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Components of a Good Relationship/Marriage… Romance, Love, Listening and Sex.

I am a writer, who writes about, romance, love, marriage and the glorious sexual experience that’s one of the main benefits of marital bliss. The three are connected but there are many other elements.

One of the most important aspects in a relationship is a good conversation. When two people meet and are attracted to each other, it’s usually the original communication that ignites the romance. Remember, how the two of you had listened to the other intently the first time you met, and you gave one another your undivided attention.  Remember when sparks flew and eyes locked…it was an exciting moment, and it doesn’t have to end. If you keep practicing this throughout your marriage, there would be stronger unions and fewer divorces. When he or she is excited about an intending rewarding experience, be excited for them and listen! Be their ally not their enemy. Listening is so important. It validates the person and makes them feel exceptional and confidant.

Sex is extremely important as well, in a relationship or marriage. It’s a way of connecting through self-expression. Believe me if your partner doesn’t find it from you, they will find it somewhere else. Enjoy monogamy without monotony.

The safest way to practice great sexual intimacy is foreplay. You can do this for hours and getting to know what make the other happy is the best prelude to the most gratifying sex life, even in the marriage bed. Honesty hurts sometimes, but it’s a great form of communication and forever sets a high standard that will benefit both of you in the long run.

I have decided to blog about what I write about and that’s romance, love, sex and marriage. I still believe in the sanctity of the marriage bed and the trust that’s established in the beginning of the relationship.

In my next blog, I will discuss “Advice to Men.” How they can attract a lady and therefore, begin a meaningful relationship. I think that we should start from the beginning and progress from there…don’t you?

One Response to “Components of a Good Relationship/Marriage… Romance, Love, Listening and Sex.”

  • Alan:

    Hi Trish,

    Yes, I couldn’t agree more. Communication is so very important! But, interestingly, I think it was maybe George Carlin who said, “If I’m here for giving to others, then what are all the others for?” It seems I have a fair right to be listened to as well! The Golden Rule works both ways!

    This dual reality brings up the inherent walkie-talkie problem. When in talk mode, the walkie-talkie can receive no signal, and vice versa. So I need a way to balance listening with being heard. This all too often does not happen automatically.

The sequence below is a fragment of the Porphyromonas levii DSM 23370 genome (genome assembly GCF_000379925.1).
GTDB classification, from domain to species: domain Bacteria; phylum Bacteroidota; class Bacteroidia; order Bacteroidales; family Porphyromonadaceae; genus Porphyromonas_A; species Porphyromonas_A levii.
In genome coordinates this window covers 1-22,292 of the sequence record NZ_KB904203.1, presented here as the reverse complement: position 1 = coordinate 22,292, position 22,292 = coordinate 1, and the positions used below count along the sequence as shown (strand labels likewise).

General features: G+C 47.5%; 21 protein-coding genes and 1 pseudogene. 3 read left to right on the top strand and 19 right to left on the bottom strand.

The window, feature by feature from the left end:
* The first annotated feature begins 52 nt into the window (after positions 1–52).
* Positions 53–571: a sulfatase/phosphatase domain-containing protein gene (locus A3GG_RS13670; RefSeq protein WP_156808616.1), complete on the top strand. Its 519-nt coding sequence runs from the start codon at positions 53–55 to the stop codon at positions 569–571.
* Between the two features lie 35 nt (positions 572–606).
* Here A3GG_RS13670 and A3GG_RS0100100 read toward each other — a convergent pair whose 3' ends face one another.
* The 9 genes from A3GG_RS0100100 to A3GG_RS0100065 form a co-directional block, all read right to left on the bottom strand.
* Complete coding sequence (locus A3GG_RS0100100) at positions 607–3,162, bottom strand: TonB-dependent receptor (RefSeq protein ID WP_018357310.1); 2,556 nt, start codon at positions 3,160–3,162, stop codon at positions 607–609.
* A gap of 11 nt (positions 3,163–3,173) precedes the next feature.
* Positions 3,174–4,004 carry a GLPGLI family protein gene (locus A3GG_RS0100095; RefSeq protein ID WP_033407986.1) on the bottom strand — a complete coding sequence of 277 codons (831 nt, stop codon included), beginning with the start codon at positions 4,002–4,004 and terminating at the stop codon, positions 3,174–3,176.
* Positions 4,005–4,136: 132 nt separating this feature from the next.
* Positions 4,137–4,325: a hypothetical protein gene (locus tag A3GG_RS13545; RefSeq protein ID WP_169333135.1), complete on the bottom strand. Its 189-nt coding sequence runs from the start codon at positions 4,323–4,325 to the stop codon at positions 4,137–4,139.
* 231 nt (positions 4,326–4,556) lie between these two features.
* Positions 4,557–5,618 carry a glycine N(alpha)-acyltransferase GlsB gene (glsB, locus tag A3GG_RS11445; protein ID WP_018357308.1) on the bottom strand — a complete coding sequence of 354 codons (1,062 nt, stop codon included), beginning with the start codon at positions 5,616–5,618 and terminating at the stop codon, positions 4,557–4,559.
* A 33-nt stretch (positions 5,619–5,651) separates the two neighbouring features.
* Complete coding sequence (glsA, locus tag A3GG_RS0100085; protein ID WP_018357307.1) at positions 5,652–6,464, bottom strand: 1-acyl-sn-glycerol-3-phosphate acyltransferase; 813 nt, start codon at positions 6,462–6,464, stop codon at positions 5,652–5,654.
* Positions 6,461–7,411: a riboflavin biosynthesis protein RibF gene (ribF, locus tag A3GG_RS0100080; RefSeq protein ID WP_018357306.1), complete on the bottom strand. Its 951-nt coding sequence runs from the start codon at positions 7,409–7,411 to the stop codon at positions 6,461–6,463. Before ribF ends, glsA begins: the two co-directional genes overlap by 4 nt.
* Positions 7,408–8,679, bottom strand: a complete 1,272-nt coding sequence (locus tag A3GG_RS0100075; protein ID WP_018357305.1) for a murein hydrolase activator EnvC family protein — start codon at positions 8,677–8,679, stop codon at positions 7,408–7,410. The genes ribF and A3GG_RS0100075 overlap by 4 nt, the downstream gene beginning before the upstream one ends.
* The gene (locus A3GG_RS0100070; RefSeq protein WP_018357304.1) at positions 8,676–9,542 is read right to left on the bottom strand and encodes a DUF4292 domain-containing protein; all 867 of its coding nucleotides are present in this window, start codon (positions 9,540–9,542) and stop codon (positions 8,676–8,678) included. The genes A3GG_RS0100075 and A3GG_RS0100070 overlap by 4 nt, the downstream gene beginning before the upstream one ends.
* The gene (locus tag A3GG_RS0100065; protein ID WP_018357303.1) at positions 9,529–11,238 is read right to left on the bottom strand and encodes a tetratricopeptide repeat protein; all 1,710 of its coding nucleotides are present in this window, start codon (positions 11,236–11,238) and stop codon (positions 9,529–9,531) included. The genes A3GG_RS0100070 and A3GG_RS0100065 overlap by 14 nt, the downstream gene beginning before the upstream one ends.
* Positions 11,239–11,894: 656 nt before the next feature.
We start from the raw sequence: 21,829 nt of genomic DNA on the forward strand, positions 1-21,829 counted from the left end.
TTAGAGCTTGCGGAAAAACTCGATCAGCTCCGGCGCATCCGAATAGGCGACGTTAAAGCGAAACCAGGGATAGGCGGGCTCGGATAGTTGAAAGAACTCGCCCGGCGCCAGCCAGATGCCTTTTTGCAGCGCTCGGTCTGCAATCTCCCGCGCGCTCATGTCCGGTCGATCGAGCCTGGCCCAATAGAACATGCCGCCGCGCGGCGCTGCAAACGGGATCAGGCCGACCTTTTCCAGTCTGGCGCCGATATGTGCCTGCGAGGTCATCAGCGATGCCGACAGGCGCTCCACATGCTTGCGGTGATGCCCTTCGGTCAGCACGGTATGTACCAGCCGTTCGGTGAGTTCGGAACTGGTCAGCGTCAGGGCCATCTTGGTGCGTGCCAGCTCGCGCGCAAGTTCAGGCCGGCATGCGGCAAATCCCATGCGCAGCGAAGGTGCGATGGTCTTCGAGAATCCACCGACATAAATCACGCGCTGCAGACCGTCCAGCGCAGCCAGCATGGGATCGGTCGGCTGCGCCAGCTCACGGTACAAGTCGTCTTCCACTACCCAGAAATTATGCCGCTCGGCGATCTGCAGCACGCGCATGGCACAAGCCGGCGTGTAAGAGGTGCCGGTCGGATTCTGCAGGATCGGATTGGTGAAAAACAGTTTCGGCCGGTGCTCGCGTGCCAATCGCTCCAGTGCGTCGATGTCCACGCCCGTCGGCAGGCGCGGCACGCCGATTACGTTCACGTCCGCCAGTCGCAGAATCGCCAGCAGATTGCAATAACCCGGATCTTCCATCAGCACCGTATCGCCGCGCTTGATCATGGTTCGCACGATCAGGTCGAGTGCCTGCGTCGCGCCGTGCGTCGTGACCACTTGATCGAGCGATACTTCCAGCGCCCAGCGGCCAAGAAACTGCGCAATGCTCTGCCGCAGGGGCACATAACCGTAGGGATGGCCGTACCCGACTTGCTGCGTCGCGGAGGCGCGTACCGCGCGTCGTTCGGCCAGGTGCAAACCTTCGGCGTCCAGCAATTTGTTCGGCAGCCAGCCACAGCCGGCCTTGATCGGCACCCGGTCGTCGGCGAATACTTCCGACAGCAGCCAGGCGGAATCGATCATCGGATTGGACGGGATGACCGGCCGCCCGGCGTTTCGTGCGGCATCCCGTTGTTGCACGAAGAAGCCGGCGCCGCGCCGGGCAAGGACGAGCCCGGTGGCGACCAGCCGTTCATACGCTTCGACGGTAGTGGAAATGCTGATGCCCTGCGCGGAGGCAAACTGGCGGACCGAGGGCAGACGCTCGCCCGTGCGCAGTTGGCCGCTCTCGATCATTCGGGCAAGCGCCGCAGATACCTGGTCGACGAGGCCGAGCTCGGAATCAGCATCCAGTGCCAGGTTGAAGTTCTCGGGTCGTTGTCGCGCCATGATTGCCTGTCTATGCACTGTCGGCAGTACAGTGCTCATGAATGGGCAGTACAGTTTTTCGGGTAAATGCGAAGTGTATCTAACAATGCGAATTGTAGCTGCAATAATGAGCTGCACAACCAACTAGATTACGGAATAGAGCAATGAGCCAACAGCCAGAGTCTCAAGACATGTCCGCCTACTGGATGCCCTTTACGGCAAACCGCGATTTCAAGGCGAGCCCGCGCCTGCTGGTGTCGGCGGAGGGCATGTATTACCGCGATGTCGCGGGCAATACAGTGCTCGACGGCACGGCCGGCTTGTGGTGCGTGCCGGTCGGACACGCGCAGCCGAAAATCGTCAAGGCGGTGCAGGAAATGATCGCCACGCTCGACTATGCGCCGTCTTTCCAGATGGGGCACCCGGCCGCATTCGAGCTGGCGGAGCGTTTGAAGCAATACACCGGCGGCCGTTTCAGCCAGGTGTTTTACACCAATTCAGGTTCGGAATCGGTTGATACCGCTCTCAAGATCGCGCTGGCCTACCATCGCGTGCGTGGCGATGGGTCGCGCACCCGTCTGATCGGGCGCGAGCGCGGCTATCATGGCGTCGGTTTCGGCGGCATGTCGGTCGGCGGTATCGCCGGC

I think there are many ways to make this happen, but here are just a few, which I’ve learned from therapists: 1) Be conscious first if I need to talk to talk or have specific content I need to get across. Both are fine, but if I just want to talk to talk, remember then that it has no end and will use up all of our communication time unless I consciously monitor and time it; 2) Count the people present in a conversation. If it’s two (as it usually is for us loving couples), then take the recicprocal of 2, which is 1/2, and do my best to not use up more than 1/2 of the time we are probably going to have to communicate in that setting at that time. If it’s 3, then try to use up no more than 1/3 the time. It sounds crude, but anything else is based on assuming my talking is more important than theirs, and you know how that feels if you’re on the receiving end. I knew there was a use for math somewhere! 3) The 1/2 above was a maximum, because for relaxed conversation, space for silence, peace, rest from paying attention to the other are all needed as well. Allow at least some time for silence, both for others and yourself; 4) Become consciously aware who is controlling the agenda, not just the time, and try to use the 1/2, 1/3, etc. rule here too. I can give the other person 3/4 of the literal time in seconds or minutes, by asking them questions, etc., but if they’re forced to use it all up always answering my questions or talking about only what I had brought up, then I am still the one “owning” the conversation; 5) I guess I can sum all this up by saying, try to control no more than 1/2 of a conversation, including that 1/2 the other person may want to use however they want to use it–not necessarily my way. If the other person is thinking this way too, then I’ll get my 1/2 too! And my always limited time, needed for other things and for “just myself,” will also be respected.

    Then there are techniques like “active listening,” to help in negotiating when inevitable and even just and fair conflicts arise. What might you say about this? What could you say about a spirit of negotiation rather than of forcing and control?

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